The Atlantic, in a 2015 piece about the ongoing debate on the papyrus, mentions how biased journalists were on this topic. When a journal of New Testament studies suggested the papyrus is a fake, everyone ignored it. When a scientific publication said almost at the same time that the papyrus was legit, the media was all over it.

The disgust I feel at how media were taken in by this “Jesus’ wife” story dates back to a splashy 2006 press conference I attended at the National Geographic headquarters in downtown Washington, D.C.

The claim: That a manuscript had been found, supposedly written by Judas, was alleging Jesus put Judas up to his betrayal. The reporters ate it up. Within a year, this “Gospel of Judas” was found out to be totally false and the National Geographic Society’s translations were dead wrong. And yet six years later, many of the same media got taken in by a Harvard professor with an alleged scrap from another manuscript, saying Jesus had a wife.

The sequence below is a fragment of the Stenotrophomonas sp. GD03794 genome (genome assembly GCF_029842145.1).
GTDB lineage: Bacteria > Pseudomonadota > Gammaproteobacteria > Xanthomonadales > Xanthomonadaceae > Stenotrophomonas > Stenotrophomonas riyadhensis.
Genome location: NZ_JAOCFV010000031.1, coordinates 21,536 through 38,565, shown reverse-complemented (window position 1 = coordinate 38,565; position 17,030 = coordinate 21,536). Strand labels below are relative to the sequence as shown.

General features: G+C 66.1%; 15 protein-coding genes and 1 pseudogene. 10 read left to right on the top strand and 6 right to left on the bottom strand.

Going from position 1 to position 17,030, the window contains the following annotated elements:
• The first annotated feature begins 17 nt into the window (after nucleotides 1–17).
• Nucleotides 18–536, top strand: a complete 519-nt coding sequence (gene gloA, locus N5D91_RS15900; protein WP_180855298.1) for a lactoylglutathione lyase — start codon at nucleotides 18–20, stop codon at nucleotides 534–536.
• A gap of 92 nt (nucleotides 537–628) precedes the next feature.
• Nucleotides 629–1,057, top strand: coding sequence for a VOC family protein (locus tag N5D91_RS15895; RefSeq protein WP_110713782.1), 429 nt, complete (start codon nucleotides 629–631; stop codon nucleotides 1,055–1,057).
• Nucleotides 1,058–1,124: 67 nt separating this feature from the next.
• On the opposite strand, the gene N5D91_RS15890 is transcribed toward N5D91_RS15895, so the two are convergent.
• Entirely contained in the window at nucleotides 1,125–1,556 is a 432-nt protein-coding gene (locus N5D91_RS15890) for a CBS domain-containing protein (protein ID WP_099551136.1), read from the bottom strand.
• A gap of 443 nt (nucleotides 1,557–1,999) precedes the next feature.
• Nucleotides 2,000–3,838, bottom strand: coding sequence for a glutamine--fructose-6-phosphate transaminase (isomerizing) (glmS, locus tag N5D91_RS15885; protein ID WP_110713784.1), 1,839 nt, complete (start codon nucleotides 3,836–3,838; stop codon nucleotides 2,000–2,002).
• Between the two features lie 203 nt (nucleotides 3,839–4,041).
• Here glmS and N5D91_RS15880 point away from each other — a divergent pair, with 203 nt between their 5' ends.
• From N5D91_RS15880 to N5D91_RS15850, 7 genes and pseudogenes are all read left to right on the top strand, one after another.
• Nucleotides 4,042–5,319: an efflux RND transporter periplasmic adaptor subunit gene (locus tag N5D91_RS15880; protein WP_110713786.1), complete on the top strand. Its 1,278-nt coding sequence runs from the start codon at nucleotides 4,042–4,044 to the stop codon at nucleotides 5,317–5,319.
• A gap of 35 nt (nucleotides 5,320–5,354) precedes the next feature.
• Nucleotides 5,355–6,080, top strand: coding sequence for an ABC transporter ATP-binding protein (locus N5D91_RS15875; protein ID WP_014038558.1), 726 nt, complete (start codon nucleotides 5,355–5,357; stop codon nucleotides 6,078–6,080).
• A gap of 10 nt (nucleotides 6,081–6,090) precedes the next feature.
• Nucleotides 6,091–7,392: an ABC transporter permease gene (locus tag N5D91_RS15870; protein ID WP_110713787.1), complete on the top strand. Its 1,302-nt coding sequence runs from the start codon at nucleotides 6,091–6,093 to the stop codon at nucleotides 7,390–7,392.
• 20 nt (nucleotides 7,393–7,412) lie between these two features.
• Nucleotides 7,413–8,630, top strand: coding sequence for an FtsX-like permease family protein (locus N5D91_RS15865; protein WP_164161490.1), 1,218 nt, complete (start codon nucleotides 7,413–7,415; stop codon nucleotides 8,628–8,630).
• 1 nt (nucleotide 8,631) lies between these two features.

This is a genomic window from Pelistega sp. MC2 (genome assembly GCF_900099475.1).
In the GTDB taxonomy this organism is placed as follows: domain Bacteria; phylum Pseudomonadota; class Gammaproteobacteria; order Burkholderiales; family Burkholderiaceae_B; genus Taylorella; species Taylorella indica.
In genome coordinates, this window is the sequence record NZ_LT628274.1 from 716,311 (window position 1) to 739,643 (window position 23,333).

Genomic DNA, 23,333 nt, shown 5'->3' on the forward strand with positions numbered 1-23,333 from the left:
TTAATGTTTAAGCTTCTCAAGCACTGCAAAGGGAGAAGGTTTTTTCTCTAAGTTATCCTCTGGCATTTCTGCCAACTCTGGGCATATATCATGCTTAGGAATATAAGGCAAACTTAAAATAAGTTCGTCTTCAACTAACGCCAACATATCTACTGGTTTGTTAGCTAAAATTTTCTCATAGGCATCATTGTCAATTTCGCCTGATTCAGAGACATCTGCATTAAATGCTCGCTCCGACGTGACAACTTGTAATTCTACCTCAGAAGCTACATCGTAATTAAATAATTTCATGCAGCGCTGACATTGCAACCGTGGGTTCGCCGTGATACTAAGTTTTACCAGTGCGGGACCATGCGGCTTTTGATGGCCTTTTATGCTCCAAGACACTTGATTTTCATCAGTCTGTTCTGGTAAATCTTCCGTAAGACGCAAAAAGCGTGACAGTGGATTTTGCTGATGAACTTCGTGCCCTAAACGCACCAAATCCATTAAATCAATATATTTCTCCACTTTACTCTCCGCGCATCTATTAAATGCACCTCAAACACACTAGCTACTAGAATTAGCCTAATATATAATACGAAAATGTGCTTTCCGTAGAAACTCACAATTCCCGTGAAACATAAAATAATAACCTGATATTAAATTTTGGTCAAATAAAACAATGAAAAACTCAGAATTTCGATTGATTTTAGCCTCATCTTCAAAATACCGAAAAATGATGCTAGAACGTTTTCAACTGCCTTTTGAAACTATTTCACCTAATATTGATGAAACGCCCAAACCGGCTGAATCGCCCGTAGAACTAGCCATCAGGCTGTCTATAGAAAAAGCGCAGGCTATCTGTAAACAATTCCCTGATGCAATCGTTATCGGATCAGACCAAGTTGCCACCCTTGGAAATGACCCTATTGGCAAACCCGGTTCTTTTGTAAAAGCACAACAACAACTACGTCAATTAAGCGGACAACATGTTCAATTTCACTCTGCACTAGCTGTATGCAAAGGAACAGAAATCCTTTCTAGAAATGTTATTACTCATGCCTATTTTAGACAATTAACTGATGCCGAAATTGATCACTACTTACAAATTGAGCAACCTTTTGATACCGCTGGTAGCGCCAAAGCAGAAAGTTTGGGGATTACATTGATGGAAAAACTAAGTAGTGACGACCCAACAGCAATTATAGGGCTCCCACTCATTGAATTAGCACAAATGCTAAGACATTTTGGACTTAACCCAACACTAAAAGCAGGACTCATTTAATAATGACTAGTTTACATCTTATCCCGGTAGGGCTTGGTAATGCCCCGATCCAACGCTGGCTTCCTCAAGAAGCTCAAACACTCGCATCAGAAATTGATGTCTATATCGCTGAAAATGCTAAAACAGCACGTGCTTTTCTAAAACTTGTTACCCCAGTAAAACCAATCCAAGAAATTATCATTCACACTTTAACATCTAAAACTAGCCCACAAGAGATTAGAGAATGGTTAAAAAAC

Earlier in the piece, King had said that any forgery would be “a career breaker” for her. Sabar was kind to her in the piece but the truth is, King accepted the papyrus because its message was what she wanted to hear. I am curious what kind of blowback she’ll get from this mess.

Maybe she’s too embarrassed to talk with reporters, but I hope whoever gets to her next can ask her where this leaves her academic career.

Please respect our Commenting Policy